Moreover, naval warfare has changed its character since the days when a vessel or squadron went out on the high seas to make individual and identifiable captures of enemy ships. Also, the three arms of our Forces are becoming increasingly integrated into one whole, and already the air forces have played a very substantial part in naval operations. Therefore, even if there were grounds on merits for the continuation of prize money, it would be impossible to avoid the most serious anomalies in any distribution which we might be able to devise in the future. I repeat, for these reasons His Majesty's Government are firmly of the opinion that this should be the last occasion on which prize money should be granted.

Turning now to the present Bill, I think it will simplify matters if I say a few words about the Droits of Admiralty and the Droits of the Crown. There is an Explanatory Memorandum with the Bill, which may help your Lordships in the study of this matter. The right of a belligerent to seize enemy ships and cargoes found on the high seas, or in the belligerents' territorial waters, has been recognised for many centuries. Such captures, constituting prize, are made under the authority of the Crown in the exercise of its belligerent rights. Prize money dates, I believe, even from the time before the Royal Navy existed—that is, from the time when various ports of the United Kingdom provided their quota of ships for the defence of the country and the crews were paid for their services mainly out of the proceeds of the enemy vessels which were captured. Until the war of 1914–18 the money was always paid to the crew of the ship which actually captured the prize.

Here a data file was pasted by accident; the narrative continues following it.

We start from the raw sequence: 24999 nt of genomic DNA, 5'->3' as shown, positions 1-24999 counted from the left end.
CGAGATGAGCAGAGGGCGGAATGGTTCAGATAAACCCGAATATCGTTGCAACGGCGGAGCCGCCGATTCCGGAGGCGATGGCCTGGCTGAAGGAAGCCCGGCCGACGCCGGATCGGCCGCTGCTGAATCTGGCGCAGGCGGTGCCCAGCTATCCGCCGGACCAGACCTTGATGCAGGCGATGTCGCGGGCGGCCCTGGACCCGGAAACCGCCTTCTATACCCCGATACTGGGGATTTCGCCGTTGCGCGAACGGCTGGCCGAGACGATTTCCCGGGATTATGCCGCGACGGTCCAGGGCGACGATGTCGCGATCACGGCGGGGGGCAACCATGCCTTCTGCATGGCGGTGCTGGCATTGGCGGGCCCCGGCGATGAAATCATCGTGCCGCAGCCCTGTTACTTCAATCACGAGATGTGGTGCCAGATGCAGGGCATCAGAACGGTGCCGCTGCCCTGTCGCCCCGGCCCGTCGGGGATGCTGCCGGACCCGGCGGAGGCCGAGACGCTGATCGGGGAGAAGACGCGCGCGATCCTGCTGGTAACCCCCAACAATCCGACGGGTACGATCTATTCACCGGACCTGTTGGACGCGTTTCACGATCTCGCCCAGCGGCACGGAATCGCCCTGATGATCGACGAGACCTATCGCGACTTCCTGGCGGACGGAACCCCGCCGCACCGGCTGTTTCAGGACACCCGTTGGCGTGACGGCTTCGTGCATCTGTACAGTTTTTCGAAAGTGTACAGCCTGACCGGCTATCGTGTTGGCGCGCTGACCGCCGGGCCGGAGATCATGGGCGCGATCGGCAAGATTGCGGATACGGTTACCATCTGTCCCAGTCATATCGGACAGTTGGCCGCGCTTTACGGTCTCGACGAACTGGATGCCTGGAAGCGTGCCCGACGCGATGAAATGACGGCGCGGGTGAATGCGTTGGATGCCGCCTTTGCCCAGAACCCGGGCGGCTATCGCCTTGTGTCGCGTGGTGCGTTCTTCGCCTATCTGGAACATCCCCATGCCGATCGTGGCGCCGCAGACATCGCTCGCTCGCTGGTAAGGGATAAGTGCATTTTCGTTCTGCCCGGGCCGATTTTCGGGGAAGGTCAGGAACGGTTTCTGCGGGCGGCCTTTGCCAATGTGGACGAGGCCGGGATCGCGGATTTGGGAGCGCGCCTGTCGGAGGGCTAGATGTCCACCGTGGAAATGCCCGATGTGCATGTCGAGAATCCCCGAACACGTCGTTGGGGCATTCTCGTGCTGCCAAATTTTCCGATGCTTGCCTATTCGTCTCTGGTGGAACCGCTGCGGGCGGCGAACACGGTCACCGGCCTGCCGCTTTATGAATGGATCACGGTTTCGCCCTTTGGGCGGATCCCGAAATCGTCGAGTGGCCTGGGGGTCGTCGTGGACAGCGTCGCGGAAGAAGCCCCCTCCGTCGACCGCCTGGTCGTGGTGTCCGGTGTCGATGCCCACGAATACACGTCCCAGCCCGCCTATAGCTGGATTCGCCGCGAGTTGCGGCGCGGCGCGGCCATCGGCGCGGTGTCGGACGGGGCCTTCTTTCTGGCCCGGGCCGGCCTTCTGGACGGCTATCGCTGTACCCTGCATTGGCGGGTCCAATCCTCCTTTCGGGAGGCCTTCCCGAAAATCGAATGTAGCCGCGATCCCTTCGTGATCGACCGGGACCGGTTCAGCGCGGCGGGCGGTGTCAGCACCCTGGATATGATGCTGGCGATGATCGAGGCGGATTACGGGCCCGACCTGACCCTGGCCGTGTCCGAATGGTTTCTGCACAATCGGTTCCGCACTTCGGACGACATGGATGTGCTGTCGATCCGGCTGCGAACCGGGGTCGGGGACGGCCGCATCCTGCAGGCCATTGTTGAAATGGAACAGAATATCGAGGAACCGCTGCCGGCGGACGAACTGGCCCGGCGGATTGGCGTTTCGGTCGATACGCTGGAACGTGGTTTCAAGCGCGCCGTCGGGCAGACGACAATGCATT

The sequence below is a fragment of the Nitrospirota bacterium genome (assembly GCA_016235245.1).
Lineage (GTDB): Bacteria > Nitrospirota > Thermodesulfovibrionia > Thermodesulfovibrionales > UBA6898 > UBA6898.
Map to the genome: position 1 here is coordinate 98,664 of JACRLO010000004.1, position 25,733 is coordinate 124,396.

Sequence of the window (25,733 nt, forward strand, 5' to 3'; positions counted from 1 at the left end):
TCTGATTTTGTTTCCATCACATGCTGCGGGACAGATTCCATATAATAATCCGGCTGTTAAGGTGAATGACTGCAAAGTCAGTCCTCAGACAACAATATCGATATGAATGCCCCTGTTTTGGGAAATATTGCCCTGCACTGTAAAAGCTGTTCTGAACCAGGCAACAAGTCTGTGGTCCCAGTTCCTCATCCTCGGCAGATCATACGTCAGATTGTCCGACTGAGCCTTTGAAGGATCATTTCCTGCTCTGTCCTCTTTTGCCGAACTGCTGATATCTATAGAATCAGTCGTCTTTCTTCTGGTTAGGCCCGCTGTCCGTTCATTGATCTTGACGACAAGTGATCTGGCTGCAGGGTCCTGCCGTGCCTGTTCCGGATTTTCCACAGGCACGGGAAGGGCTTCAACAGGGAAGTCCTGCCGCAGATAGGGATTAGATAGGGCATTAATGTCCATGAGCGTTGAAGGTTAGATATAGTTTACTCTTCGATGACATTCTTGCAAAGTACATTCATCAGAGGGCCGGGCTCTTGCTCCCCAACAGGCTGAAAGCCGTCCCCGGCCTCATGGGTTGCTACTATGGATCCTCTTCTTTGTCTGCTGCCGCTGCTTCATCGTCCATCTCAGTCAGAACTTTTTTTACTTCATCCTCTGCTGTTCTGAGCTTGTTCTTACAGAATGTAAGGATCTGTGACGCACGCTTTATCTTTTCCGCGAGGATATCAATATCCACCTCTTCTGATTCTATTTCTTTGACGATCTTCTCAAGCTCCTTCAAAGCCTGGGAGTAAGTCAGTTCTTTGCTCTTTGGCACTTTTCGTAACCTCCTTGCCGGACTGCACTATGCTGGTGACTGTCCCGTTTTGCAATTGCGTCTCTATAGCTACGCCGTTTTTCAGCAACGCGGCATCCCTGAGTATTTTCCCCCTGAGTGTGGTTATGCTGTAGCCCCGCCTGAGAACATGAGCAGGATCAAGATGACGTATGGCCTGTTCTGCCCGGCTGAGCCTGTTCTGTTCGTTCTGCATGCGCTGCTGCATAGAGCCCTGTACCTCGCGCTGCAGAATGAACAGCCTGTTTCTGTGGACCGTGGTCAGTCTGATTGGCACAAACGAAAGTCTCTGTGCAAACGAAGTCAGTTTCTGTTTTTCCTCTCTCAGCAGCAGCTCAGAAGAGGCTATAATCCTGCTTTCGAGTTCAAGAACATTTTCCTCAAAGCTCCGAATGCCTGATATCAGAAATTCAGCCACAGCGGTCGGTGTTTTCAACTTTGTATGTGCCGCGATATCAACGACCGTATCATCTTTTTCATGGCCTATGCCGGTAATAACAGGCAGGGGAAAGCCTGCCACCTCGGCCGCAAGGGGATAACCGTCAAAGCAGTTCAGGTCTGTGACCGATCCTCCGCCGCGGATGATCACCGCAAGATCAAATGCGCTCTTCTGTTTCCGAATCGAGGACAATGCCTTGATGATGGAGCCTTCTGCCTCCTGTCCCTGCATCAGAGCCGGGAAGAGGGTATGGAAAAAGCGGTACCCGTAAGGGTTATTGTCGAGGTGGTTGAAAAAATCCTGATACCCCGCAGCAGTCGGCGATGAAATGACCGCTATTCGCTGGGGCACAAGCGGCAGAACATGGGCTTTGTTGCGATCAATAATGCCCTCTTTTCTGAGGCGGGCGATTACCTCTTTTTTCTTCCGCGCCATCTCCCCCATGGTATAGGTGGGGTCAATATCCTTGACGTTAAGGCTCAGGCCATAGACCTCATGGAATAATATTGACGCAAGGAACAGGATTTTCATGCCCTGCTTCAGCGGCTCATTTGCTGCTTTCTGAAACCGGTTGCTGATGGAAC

All rights of prize belonged originally to the Crown and when, in the course of time, the office of Lord High Admiral, originally held by the Sovereign, was conferred upon a subject, the proceeds of all merchant vessels captured in ports at the outbreak of war and in certain other circumstances were given to the Lord High Admiral as perquisites of his office. These became known as Droits of Admiralty, and when the Lord High Admiral's office was later put into commission, they reverted to the Crown. On the other hand, enemy ships with their cargoes which were seized on the high seas, or were driven into port by the King's men-of-war, have throughout belonged to His Majesty and represent, broadly speaking, the Droits of the Crown. Subsequently, in the reign of William IV, both Droits were surrendered by the King to the Exchequer, though the surrender has been subject to a reservation of all rights and powers for the time being exercisable in connection with any of the hereditary revenues. It is a matter of history that Droits of the Crown fell to the Navy, for distribution on the lines I have mentioned, while the Droits of Admiralty have gone to the Treasury.